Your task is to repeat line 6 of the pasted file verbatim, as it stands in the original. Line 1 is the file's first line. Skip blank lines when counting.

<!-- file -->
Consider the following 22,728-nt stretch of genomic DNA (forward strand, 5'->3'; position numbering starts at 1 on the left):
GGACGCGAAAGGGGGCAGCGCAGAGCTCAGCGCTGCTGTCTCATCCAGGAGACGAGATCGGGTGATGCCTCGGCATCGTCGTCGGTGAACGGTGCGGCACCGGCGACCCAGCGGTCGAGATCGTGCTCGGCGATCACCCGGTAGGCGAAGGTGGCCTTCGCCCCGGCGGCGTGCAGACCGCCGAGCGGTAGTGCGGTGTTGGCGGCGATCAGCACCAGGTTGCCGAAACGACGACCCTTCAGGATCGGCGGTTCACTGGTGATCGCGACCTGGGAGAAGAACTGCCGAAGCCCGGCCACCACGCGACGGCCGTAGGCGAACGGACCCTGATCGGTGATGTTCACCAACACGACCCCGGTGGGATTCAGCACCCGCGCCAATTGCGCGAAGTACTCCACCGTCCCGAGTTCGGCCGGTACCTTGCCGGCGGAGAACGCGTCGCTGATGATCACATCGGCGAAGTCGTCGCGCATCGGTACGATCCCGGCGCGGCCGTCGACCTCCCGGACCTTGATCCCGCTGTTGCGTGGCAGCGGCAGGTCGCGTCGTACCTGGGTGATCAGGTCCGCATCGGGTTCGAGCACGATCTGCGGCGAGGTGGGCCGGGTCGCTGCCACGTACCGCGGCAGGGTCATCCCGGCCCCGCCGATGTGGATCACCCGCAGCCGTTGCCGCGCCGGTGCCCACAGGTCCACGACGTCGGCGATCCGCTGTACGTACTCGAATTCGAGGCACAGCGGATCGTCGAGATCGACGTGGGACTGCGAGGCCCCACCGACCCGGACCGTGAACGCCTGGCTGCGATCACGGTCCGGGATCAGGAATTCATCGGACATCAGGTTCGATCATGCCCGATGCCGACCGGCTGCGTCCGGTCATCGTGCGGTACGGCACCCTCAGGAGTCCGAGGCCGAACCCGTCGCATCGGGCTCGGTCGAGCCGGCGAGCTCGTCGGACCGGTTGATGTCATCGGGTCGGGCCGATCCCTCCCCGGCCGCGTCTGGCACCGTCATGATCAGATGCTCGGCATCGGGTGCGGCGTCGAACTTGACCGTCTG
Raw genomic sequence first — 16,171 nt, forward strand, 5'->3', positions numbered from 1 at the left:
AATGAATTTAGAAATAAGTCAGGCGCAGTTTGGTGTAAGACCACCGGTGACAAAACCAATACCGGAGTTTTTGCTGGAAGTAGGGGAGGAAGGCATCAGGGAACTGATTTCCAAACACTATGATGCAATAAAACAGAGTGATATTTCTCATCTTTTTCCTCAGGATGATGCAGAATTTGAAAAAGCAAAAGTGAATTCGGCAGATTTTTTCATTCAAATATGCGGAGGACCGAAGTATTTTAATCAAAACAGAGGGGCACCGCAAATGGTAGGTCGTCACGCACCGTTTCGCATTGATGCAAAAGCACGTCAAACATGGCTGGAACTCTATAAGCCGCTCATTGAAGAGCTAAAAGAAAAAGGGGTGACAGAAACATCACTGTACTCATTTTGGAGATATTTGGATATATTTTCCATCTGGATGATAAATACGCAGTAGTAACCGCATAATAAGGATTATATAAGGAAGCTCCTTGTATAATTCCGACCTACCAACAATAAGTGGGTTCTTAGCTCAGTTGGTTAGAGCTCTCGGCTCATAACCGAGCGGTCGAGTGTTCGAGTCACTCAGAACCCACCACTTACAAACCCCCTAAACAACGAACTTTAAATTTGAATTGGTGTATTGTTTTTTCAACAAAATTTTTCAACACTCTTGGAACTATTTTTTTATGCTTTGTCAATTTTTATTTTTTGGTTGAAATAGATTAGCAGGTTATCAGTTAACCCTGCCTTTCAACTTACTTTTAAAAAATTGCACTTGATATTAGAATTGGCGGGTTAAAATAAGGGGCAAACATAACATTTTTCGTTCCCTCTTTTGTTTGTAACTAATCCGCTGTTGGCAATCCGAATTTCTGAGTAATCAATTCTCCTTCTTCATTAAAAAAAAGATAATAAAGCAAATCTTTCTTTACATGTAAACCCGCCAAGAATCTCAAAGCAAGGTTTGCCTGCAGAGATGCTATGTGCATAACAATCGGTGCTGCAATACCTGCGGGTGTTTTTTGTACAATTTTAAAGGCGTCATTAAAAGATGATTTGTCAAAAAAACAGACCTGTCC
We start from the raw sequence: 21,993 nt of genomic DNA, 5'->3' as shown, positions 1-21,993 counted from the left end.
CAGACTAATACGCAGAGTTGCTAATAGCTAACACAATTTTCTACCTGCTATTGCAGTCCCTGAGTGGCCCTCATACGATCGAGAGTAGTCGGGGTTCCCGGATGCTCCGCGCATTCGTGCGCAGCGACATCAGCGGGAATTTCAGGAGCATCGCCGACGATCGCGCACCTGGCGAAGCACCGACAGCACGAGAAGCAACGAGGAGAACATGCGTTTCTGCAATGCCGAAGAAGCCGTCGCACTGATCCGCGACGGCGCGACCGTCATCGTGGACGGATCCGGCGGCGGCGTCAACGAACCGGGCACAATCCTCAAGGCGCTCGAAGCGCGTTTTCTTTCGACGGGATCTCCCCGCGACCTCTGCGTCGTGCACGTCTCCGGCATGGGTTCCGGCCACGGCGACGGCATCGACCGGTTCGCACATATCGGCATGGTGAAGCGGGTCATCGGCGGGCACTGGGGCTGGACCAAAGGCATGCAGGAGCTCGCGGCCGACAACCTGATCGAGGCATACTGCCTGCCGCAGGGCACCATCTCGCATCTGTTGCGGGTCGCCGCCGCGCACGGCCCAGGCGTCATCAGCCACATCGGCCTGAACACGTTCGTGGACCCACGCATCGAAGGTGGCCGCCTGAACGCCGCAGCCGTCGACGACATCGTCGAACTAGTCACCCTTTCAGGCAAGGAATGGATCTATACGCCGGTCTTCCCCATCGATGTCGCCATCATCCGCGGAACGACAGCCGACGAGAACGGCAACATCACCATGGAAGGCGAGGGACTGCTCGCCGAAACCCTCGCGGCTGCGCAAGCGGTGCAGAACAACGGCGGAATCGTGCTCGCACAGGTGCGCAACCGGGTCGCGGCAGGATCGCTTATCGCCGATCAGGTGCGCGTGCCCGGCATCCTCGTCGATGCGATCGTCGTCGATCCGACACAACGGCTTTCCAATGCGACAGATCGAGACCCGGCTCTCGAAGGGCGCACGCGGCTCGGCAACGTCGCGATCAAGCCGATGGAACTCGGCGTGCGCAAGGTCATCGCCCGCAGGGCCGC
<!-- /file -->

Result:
CAGACTAATACGCAGAGTTGCTAATAGCTAACACAATTTTCTACCTGCTATTGCAGTCCCTGAGTGGCCCTCATACGATCGAGAGTAGTCGGGGTTCCCGGATGCTCCGCGCATTCGTGCGCAGCGACATCAGCGGGAATTTCAGGAGCATCGCCGACGATCGCGCACCTGGCGAAGCACCGACAGCACGAGAAGCAACGAGGAGAACATGCGTTTCTGCAATGCCGAAGAAGCCGTCGCACTGATCCGCGACGGCGCGACCGTCATCGTGGACGGATCCGGCGGCGGCGTCAACGAACCGGGCACAATCCTCAAGGCGCTCGAAGCGCGTTTTCTTTCGACGGGATCTCCCCGCGACCTCTGCGTCGTGCACGTCTCCGGCATGGGTTCCGGCCACGGCGACGGCATCGACCGGTTCGCACATATCGGCATGGTGAAGCGGGTCATCGGCGGGCACTGGGGCTGGACCAAAGGCATGCAGGAGCTCGCGGCCGACAACCTGATCGAGGCATACTGCCTGCCGCAGGGCACCATCTCGCATCTGTTGCGGGTCGCCGCCGCGCACGGCCCAGGCGTCATCAGCCACATCGGCCTGAACACGTTCGTGGACCCACGCATCGAAGGTGGCCGCCTGAACGCCGCAGCCGTCGACGACATCGTCGAACTAGTCACCCTTTCAGGCAAGGAATGGATCTATACGCCGGTCTTCCCCATCGATGTCGCCATCATCCGCGGAACGACAGCCGACGAGAACGGCAACATCACCATGGAAGGCGAGGGACTGCTCGCCGAAACCCTCGCGGCTGCGCAAGCGGTGCAGAACAACGGCGGAATCGTGCTCGCACAGGTGCGCAACCGGGTCGCGGCAGGATCGCTTATCGCCGATCAGGTGCGCGTGCCCGGCATCCTCGTCGATGCGATCGTCGTCGATCCGACACAACGGCTTTCCAATGCGACAGATCGAGACCCGGCTCTCGAAGGGCGCACGCGGCTCGGCAACGTCGCGATCAAGCCGATGGAACTCGGCGTGCGCAAGGTCATCGCCCGCAGGGCCGC